If you’ve read my blog before, you know I love Starbucks. When taking a road trip, I use Google maps to find the closest location when I need a little pick-me-up. When flying, I seek them out in airports. And while recently strolling down the street in Lima, Peru, I spied that familiar green logo and my husband immediately knew I’d have to stop in for my favorite latté.
Several years ago I signed up for their loyalty program, tied my Starbucks card into one of my credit cards and now proudly carry my own personal Starbucks Gold Card that is always “filled” with enough financial credit to ensure I can support my addiction.
I was sitting at my desk last week responding to emails when suddenly an automated email from Starbucks popped up thanking me for “reloading” my Gold Card. I thought it a bit odd, as I hadn’t visited a Starbucks in over a week and usually, as soon as I hit my pre-determined minimum, it reloads on the spot.
A minute later I received another automated email telling me they had “reloaded” my card. “Hmmm …” I thought, “There’s a glitch in their email system because I got that email twice.”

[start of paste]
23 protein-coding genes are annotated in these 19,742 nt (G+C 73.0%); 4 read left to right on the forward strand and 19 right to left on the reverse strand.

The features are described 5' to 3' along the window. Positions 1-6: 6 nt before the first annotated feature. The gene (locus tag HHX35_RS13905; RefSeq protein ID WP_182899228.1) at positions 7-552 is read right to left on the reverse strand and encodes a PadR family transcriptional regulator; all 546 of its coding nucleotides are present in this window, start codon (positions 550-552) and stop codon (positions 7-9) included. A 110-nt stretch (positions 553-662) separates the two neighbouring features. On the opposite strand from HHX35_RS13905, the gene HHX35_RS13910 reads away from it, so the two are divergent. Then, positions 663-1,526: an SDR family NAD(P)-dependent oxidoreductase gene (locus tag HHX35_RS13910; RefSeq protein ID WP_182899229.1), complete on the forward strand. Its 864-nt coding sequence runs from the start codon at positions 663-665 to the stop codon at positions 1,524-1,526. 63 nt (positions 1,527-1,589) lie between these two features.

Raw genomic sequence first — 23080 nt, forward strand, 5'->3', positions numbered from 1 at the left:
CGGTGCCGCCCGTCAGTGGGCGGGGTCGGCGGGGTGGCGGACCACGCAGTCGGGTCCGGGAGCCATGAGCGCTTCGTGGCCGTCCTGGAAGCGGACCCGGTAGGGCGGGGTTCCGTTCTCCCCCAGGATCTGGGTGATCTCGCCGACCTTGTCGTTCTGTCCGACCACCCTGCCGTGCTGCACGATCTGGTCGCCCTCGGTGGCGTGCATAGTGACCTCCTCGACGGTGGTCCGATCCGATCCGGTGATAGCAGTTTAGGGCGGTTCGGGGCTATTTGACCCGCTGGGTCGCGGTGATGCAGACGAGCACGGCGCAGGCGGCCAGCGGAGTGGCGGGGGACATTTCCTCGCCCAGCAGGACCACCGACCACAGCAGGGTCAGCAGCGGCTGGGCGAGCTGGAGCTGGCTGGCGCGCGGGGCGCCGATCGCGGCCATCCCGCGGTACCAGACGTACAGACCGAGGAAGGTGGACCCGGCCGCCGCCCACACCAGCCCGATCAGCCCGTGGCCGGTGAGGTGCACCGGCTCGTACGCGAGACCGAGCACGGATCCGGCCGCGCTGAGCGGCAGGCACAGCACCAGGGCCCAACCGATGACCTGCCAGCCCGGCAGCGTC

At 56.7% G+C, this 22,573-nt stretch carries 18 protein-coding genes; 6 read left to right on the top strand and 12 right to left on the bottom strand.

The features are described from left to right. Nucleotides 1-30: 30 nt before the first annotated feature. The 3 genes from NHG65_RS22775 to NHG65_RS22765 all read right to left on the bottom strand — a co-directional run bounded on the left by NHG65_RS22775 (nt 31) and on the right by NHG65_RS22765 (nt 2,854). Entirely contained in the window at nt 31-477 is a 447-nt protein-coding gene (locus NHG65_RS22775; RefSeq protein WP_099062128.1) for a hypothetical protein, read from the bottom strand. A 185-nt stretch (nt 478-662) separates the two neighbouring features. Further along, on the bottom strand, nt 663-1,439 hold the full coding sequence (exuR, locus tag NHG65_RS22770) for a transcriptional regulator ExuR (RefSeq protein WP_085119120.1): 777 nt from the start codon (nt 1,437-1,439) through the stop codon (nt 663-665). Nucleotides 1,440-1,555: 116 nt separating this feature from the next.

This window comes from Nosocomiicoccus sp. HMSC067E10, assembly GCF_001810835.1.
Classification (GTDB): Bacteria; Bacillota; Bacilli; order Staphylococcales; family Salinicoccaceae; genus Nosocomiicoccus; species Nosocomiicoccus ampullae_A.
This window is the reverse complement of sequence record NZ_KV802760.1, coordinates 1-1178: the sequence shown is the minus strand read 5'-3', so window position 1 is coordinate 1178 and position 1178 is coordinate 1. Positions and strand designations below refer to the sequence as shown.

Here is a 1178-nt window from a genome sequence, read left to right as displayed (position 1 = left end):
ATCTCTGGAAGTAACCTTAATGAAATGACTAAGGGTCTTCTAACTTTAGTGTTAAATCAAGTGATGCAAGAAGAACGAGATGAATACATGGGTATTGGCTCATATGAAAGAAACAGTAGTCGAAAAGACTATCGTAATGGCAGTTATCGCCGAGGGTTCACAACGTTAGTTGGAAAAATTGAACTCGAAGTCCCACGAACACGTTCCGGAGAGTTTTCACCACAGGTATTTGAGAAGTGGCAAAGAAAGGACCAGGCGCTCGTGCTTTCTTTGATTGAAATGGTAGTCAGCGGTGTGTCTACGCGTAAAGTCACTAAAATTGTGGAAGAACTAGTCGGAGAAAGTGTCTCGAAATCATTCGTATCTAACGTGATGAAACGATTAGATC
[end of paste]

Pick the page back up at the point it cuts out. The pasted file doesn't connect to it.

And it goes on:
A minute after that, I received another email confirming my Starbucks Card Balance Transfer of $XXX from my Gold Card to a different Starbucks card number.
Wait … What?!?
I looked back at the first reload email and compared it to the second reload email and realized there were two different transaction numbers … And now it all made sense.
It seems someone had hacked into my account, transferred $XXX from my credit card to my Gold Card, did it again, and then transferred the entire amount to their own Starbucks card! I was flabbergasted.
I immediately called Starbucks customer service and the guy on the other end of the phone could not have handled the situation any better if he tried.